The evidence on changes in fuel price and income elasticities of car demand over time is limited and for freight transport, the evidence is mixed. Much of the data for the UK on car traffic is rather old. This has implications for the use of elasticities in forecasting and strategic planning.

See also: Evidence review of car traffic levels in Britain: A rapid evidence assessment

Free e-book — CityLab Books: The Future of Transportation

January 27, 2015 Comments off

CityLab Books: The Future of Transportation
Source: The Atlantic

For all the mobility challenges facing American metro areas—from choked highways to poor mass transit—there’s a bounty of ideas for improving travel in and around cities. Driverless cars. Electric bicycles. Rapid buses. Express highway lanes.

CityLab covered all these ideas and more in its special nine-month series on The Future of Transportation, with reported features from every major U.S. city and opinion pieces from the leading thinkers in American mobility. This e-book includes a selection of twelve of the series’ most popular and provocative stories so the discussion, and the journey, can continue.

Commission identifies the infrastructure priorities and investment needs for the Trans-European Transport Network until 2030

January 21, 2015 Comments off

Commission identifies the infrastructure priorities and investment needs for the Trans-European Transport Network until 2030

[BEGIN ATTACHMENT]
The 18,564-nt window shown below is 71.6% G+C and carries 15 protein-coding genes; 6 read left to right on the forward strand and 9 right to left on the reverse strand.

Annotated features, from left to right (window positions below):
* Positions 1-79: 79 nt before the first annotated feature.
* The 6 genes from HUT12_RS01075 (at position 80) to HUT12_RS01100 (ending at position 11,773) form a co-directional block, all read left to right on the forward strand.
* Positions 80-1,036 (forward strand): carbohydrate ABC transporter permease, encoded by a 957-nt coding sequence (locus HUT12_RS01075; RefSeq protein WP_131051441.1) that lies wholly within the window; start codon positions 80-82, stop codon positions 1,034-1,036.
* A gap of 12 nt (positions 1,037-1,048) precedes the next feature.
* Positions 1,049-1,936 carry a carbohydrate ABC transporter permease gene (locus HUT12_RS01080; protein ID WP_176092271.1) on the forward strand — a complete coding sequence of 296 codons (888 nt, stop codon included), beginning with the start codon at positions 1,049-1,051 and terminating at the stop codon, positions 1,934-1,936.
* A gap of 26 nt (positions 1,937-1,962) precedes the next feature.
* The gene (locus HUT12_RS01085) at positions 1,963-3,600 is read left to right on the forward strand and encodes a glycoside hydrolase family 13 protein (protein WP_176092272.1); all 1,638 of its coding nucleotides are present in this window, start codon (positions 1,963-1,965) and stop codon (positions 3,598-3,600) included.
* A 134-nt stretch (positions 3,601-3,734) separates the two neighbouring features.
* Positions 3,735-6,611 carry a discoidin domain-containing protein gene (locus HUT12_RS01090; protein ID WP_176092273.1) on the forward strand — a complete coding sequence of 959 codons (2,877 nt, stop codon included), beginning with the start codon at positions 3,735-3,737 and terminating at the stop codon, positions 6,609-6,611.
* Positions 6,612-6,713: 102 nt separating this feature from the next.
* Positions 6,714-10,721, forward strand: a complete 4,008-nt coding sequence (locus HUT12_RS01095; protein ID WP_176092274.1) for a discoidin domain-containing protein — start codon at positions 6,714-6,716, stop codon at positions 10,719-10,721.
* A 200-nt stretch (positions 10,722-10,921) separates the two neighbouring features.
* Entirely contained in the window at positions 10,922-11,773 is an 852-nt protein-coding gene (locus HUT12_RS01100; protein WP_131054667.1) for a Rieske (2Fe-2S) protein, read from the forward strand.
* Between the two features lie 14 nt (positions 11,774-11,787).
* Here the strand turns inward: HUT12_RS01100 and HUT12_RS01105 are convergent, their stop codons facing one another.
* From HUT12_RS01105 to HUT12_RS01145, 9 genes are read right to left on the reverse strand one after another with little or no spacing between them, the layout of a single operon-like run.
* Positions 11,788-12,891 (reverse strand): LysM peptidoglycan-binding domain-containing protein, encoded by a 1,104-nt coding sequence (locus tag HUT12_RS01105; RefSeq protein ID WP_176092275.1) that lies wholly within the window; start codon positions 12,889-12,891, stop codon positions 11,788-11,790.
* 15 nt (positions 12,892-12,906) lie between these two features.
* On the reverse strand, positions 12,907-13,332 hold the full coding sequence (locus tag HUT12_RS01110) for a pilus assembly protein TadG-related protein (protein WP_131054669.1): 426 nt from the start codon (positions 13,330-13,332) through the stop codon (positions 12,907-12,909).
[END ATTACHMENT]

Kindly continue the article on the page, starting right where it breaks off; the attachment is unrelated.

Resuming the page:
Source: European Commission

The European Commission has published nine studies on the state of play and the development needs of the TEN-T core network corridors. The studies have identified infrastructure development needs which represent approximately €700 billion of financial investment until 2030. They highlight the importance of optimising the use of infrastructure along the corridors, notably through intelligent transport systems, efficient management and the promotion of future-oriented clean transport solutions. This is the first time that tens of thousands kilometres of rail, road, inland waterway connections, ports, airports and other transport terminals have been studied in such a comprehensive way and with a common methodology.

CRS — Keystone XL Pipeline: Overview and Recent Developments (January 5, 2015)

January 14, 2015 Comments off

Keystone XL Pipeline: Overview and Recent Developments (PDF)
Source: Congressional Research Service (via Federation of American Scientists)

TransCanada’s proposed Keystone XL Pipeline would transport oil sands crude from Canada and shale oil produced in North Dakota and Montana to a market hub in Nebraska for further delivery to Gulf Coast refineries. The pipeline would consist of 875 miles of 36-inch pipe with the capacity to transport 830,000 barrels per day. Because it would cross the Canadian-U.S. border, Keystone XL requires a Presidential Permit from the State Department predicated on the department’s determination that the project would serve the national interest. That determination considers environmental impacts, evaluated and documented in an environmental impact statement (EIS) pursuant to the National Environmental Policy Act (NEPA).

TransCanada originally applied for a Presidential Permit for the Keystone XL Pipeline in 2008. An issue that arose during the permit review was environmental impacts in the Sand Hills region of Nebraska. This concern led the Nebraska legislature to enact new state pipeline siting requirements that would alter the pipeline route. The Presidential Permit was subsequently denied by the State Department. In May 2012, TransCanada reapplied for a Presidential Permit with a modified route through Nebraska. The new permit application initiated a new NEPA process.